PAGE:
Albert King recorded a lot in the early '60s, including some classic sides, but they never quite hit the mark. They never gained a large audience, nor did they really capture the ferocity of his single-string leads. Then he signed with Stax in 1966 and recorded a number of sessions with the house band, Booker T. & the MG's, and everything just clicked. The MG's gave King supple Southern support, providing an excellent contrast to his tightly wound lead guitar, allowing to him to unleash a torrent of blistering guitar runs that were profoundly influential, not just in blues, but in rock & roll (witness Eric Clapton's unabashed copping of King throughout Cream's Disraeli Gears)…
Albert King recorded a lot in the early '60s, including some classic sides, but they never quite hit the mark. They never gained a large audience, nor did they really capture the ferocity of his single-string leads. Then he signed with Stax in 1966 and recorded a number of sessions with the house band, Booker T. & the MG's, and everything just clicked…
The 2013 Stax Records reissue of Born Under A Bad Sign offers five bonus tracks in the form of previously-unreleased alternate takes and an untitled instrumental. The first (unused) take of the title track reveals a few differences but otherwise hits every mark as the take that ended up on the album; by contrast, the alternate take of "Crosscut Saw" includes an extra chorus tacked on the end, features a stronger King vocal performance, and all the houserockin' guitar
Curious, isn't it, how some of the greatest guitarists in post-war Blues history all shared the same regal surname? And entirely fitting. Freddie, Albert, and Earl King royally ruled the Blues kingdom with their brilliant innovations and seminal licks. All of them greatly impacted the Rock field as well. Eric Clapton cites Freddie as a major influence, while Stevie Ray Vaughan was an Albert acolyte. Jimi Hendrix did a dynamite version of Earl's 'Let The Good Times Roll.' These three kings of the electric Blues guitar played a mammoth role in defining the sound of post-war Blues guitar. Their influence remains monumental to this day.
Solid vocal and instrumental performances from several legendary bluesmen, including the dynamic "King of the Blues" Muddy Waters, guitar hero Albert King, Clarence "Gatemouth" Brown, and Big Band bluesman Bobby "Blue" Bland. Impressive, authoritative, thoroughly entertaining, and a "must" for blues addicts, old and new.
This box is separated into 4 categories by CD: Guitar, Piano, Vocalists and Chicago. The assortment is staggering…contains tracks by all of these must-hear artists: John Lee Hooker, the Kings (BB, Freddie and Albert) on the Guitar ad Chicago CDs, as well as Buddy Guy & Junior Wells, Otis Rush, Koko Taylor…on the Piano CD you get "Champion" Jack Dupree, Big Joe Turner, Dr. John AND Professor Longhair AND Ray Charles.
9CD reconfiguration of original Atlantic box set, featuring every A-side the label released during those nine years, as well as several B-sides. The set is a definitive portrait of gritty, deep Southern soul. For any serious soul or rock collector, it's an essential set, since Stax-Volt was not only a musically revolutionary label, its roster was deep with talent, which means much of the music on this collection is first-rate. 11 of these singles charted on Billboard.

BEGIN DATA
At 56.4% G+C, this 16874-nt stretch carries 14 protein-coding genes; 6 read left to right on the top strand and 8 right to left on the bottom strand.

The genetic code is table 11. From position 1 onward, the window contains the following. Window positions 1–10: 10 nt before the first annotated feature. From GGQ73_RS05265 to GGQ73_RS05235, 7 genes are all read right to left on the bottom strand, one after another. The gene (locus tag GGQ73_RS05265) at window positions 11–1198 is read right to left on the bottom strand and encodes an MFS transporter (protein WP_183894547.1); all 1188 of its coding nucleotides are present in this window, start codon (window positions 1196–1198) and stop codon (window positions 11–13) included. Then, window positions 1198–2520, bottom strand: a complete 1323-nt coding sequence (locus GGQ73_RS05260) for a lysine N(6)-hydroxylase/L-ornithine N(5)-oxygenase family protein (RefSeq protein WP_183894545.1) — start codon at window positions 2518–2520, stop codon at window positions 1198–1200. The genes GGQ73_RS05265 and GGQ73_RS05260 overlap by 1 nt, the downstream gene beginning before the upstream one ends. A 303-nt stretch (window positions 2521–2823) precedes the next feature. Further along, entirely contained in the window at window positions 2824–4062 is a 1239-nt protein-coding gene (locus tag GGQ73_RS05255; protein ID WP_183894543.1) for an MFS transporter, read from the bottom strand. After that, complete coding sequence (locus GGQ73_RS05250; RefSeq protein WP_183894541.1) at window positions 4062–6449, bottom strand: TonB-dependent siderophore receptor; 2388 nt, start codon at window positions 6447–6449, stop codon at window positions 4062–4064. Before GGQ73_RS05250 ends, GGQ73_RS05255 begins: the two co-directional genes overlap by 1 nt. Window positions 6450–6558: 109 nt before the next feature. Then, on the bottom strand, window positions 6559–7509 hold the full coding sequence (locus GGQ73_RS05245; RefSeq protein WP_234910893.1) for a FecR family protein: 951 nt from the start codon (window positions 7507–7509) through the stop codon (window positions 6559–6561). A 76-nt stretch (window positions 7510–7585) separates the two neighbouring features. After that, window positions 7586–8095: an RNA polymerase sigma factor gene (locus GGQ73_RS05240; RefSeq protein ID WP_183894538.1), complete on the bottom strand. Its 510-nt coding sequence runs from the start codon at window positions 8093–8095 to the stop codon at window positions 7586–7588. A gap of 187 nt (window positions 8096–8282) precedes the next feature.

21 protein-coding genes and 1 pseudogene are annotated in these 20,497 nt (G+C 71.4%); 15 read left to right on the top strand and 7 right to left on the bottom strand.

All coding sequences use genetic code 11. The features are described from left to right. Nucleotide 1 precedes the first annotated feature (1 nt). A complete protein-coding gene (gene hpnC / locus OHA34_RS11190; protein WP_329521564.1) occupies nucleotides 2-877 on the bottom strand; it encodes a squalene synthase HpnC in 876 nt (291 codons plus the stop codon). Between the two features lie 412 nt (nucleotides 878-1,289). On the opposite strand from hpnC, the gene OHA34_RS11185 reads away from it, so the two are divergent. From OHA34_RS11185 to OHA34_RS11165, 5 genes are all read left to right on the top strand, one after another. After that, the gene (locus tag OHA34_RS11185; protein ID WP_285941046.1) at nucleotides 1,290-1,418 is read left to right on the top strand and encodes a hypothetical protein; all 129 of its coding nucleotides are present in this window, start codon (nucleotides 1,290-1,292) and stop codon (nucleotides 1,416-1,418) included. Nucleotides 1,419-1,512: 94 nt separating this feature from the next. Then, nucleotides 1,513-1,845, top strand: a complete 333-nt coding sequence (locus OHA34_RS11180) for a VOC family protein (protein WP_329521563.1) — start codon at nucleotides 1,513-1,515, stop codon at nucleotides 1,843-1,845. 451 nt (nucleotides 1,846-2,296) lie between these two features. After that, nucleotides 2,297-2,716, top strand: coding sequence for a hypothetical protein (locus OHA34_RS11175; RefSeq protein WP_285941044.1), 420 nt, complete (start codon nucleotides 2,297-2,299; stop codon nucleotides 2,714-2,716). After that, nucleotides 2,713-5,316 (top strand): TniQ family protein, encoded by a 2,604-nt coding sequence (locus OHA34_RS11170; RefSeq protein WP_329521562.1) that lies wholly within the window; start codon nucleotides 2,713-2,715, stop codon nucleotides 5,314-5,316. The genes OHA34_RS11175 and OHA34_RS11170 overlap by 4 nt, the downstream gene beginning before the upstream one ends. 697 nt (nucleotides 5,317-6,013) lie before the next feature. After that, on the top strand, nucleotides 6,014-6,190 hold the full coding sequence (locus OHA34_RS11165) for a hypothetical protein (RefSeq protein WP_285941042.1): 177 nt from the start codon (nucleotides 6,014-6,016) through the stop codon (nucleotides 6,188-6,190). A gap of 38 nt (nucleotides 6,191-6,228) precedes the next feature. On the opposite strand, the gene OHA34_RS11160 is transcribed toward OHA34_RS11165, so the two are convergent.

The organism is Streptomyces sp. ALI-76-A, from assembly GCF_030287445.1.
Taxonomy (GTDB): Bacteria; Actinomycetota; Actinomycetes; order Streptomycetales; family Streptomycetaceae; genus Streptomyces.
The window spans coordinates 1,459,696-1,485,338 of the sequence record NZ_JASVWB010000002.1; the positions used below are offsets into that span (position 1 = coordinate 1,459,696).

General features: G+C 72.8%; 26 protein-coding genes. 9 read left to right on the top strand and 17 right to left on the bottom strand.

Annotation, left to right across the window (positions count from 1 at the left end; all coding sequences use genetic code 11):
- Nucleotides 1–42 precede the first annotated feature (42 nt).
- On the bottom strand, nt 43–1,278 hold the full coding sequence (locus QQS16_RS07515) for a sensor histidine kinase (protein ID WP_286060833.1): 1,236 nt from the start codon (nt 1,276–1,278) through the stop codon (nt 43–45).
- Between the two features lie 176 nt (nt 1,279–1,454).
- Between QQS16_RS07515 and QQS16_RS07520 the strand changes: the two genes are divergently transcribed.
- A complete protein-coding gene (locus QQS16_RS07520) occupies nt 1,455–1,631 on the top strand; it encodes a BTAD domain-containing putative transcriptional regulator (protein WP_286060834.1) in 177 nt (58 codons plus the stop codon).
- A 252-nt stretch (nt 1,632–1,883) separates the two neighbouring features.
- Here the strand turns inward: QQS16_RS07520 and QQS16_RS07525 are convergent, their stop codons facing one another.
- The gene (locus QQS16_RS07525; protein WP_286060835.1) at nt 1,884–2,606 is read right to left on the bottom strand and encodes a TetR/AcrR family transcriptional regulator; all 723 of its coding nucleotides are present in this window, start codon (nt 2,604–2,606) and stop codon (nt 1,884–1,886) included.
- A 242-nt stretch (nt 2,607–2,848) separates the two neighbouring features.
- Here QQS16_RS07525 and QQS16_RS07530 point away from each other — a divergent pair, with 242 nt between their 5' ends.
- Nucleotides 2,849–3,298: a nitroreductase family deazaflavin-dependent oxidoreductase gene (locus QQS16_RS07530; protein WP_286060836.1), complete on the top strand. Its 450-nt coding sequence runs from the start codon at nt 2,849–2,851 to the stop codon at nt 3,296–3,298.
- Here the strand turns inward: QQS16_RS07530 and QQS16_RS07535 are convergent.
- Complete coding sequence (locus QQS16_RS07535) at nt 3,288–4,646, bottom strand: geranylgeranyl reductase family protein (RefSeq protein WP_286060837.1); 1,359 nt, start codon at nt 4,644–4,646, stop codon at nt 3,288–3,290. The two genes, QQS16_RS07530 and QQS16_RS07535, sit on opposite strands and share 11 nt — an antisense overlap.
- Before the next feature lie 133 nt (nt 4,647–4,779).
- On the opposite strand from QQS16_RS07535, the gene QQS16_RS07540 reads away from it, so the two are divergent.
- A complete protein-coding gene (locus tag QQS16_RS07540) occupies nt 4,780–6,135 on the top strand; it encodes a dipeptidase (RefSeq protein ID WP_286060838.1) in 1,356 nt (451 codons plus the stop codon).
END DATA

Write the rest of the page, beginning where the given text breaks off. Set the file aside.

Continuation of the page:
Recorded in 1968, along with LIVE WIRE/BLUES POWER and Thursday NIGHT IN SAN FRANCISCO, this Albert King concert album shines the spotlight on a blues legend playing at the height of his powers. On this seven-song set at San Francisco's Fillmore Auditorium, the St. Louis-based guitarist truly gets his mojo working and schools the predominantly hippie crowd in the ways of the blues, offering up sinister, simmering takes on classics such as "I Get Evil" and "Born Under a Bad Sign." Although King is backed by a band on this date, the group is wise enough to stick to minimal accompaniment, allowing King's bold, expressive vocals and electrifying lead work to carry each song. As on LIVE WIRE/BLUES POWER, King opens with an upbeat cover of Herbie Hancock's soul-jazz hit "Watermelon Man," proving that the staunch bluesman could certainly mix it up if he felt so inclined. While many other fine King live recordings are available, this is one of his best–essential for devoted fans.
It's not as if Albert King hadn't tasted success in his first decade and a half as a performer, but his late-'60s/early-'70s recordings for Stax did win him a substantially larger audience. During those years, the label began earning significant clout amongst rock fans through events like Otis Redding's appearance at the Monterey International Pop Festival and a seemingly endless string of classic singles. When King signed to the label in 1966, he was immediately paired with the Stax session team Booker T. & the MG's. The results were impressive: "Crosscut Saw," "Laundromat Blues," and the singles collection Born Under a Bad Sign were all hits. Though 1972's I'll Play the Blues for You followed a slightly different formula, the combination of King, members of the legendary Bar-Kays, the Isaac Hayes Movement, and the sparkling Memphis Horns was hardly a risky endeavor. The result was a trim, funk-infused blues sound that provided ample space for King's oft-imitated guitar playing.